Climbing around in family trees

Dec 16th, 2015 | By | Category: Spotlight

In 1961, the Tacoma-Pierce County Genealogical Society opened shop with six members. At the end of the first year, their membership had grown to 54 members and currently hovers around 150 folks anxious and excited to look into their past and make new discoveries.
Member Carol Rikerd said she became curious about her family history when she and her brother made a discovery, asked their mother about it and, when she refused to discuss it, Rikerd was determined to learn more.
“That sparked our curiosity because my grandfather was illegitimate and that was the cause of her reticence,” she said.
In 2011, after her mother’s death, Rikerd discovered letters from her grandmother and learned, among other things, that her grandfather was a circuit-riding minister.
“Oh, this was a mystery and I was going to solve it,” she said.
She started her journey into the past by visiting the Tacoma Public Library Northwest Room, where she took a basic genealogy class.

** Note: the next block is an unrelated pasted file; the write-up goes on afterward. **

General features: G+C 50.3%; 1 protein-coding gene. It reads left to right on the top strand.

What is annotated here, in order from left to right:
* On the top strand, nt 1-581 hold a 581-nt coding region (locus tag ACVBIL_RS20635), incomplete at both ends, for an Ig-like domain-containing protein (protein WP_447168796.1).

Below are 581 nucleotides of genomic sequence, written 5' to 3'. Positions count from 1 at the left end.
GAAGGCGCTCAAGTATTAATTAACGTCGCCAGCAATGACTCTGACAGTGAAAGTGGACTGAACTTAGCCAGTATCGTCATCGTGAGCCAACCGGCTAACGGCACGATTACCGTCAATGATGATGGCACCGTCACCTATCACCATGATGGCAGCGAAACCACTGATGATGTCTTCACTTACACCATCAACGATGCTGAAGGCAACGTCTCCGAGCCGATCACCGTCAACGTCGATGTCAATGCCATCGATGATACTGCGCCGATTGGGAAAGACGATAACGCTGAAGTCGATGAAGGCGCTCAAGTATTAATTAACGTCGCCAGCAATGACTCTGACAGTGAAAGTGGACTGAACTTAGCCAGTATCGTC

“If you are trying to find family history or just general history, the Northwest Room is a diamond mine,” she said.
On her first visit to the Genealogical Society, Rikerd said she learned more in two hours than she had learned in class. “I was hooked on genealogy,” she said.
Members of the Society are very passionate about their quest to discover the past.
George Snyder is the group’s vice president in charge of education. He joined in 2000 and said the Society offers a lot of tips on doing research, adding that the Internet has made a huge difference in delving into the past.
Snyder said there are three “Cs” to genealogy: Curiosity that helps dig into family lines. Commitment that keeps the research going. And creativity which is required for generating ancestral narratives, as well as creating new questions to ask that aid in future research.
When Snyder discovered his grandfather had served on a jury in 1911 and was picked to serve on a murder trial, his interest was captured.
“I called the Tacoma Public Library and asked if they were aware of a trial for a murder, and they went back and gave me the names and I could go forward,” he said.
Snyder said genealogy “is like opening a door into the past.”
The Tacoma-Pierce County Genealogical Society meets at Bates Technical College’s South Campus at 2201 S. 78th St. in Tacoma. More information about the Society is available at http://www.tpcgs.org.family-tree-web

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